The key to optimizing the properties of molecular scale wires lies in understanding and controlling the solid-state morphologies. This paper examines the influence of oligomer chain length, solvent, and concentration on the formation of nanoscale ribbons on mica substrates from solutions of oligo(p-phenyleneethynylene)s (OPEs) with hexyloxy side chains and thioacetyl end groups. The OPEs are of different molecular chain lengths, in which the numbers of p-dihexyloxyphenyleneethynylene repeat units, n, are 1, 3, 5, and 7, respectively, with their two ends capped with 4-thioacetylphenyl alligator groups. The atomic force microscope (AFM) is employed to investigate the thin film morphology and study the self-assembled organizations. Solvent and concentration are found to exert a strong influence on thin film morphology. Under suitable conditions, OPEs with 7 p-dihexyloxyphenyleneethynylene repeat units are driven to form micrometer-long nanoribbons, oriented preferably along the 3-fold symmetry axes of the mica substrate. The cross section of the nanoribbons is composed of 7 molecules as evaluated by AFM characterization. On the other hand, oligomers with shorter chain lengths (n = 1, 3, and 5) produce thin films featuring globular nanoaggregates, chains consisting of elongated grains, and rods, respectively. Plausible reasons for the variation in thin film morphology are discussed, based on the results obtained from investigation of oligomer chain length, solvent, and concentration effects. A subtle balance among molecular size and physicochemical properties of solute molecules, solvent molecules, and substrate is crucial for the formation of desired structures. Among them, oligomer chain length plays a key role in thin film morphology, and the critical number of repeat units in OPE/poly(p-phenyleneethynylene) molecules for the formation of nanoribbon structures with a molecular cross section is supposed to be 8 or 9.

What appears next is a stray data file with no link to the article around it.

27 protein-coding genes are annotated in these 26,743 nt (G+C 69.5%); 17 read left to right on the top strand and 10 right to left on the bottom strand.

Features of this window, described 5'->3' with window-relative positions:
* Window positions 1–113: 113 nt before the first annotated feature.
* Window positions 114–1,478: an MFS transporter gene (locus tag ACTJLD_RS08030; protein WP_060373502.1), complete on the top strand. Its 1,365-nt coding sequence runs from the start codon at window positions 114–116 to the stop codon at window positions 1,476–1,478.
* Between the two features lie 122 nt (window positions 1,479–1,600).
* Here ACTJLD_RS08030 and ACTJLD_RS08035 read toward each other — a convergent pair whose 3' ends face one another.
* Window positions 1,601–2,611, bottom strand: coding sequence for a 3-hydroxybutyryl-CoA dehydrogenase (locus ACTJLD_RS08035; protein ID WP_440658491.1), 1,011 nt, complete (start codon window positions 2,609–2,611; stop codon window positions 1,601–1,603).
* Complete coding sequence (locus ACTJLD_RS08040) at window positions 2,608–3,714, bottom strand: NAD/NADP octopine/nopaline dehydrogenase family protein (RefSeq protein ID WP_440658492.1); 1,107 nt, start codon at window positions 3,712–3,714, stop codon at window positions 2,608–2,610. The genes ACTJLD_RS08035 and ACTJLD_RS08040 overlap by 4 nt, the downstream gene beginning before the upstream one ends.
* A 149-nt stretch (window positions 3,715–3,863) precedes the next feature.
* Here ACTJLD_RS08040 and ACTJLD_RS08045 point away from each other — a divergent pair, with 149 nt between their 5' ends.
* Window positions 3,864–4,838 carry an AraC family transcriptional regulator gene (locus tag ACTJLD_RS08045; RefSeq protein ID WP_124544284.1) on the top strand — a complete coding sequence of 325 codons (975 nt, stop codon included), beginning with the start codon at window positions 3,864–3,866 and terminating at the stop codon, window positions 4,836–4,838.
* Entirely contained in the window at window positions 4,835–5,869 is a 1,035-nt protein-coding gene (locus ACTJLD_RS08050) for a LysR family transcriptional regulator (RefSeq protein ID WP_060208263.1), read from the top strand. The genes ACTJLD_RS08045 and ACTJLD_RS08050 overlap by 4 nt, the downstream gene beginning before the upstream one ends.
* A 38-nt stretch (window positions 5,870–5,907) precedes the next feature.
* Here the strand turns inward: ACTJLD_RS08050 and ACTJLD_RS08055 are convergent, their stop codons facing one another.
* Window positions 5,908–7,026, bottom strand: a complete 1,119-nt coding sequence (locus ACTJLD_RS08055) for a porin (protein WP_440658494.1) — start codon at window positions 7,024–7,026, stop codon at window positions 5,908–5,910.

|Original language||English (US)|
|Number of pages||7|
|State||Published - Feb 3 2004|
ASJC Scopus subject areas
- Materials Science(all)
- Condensed Matter Physics
- Surfaces and Interfaces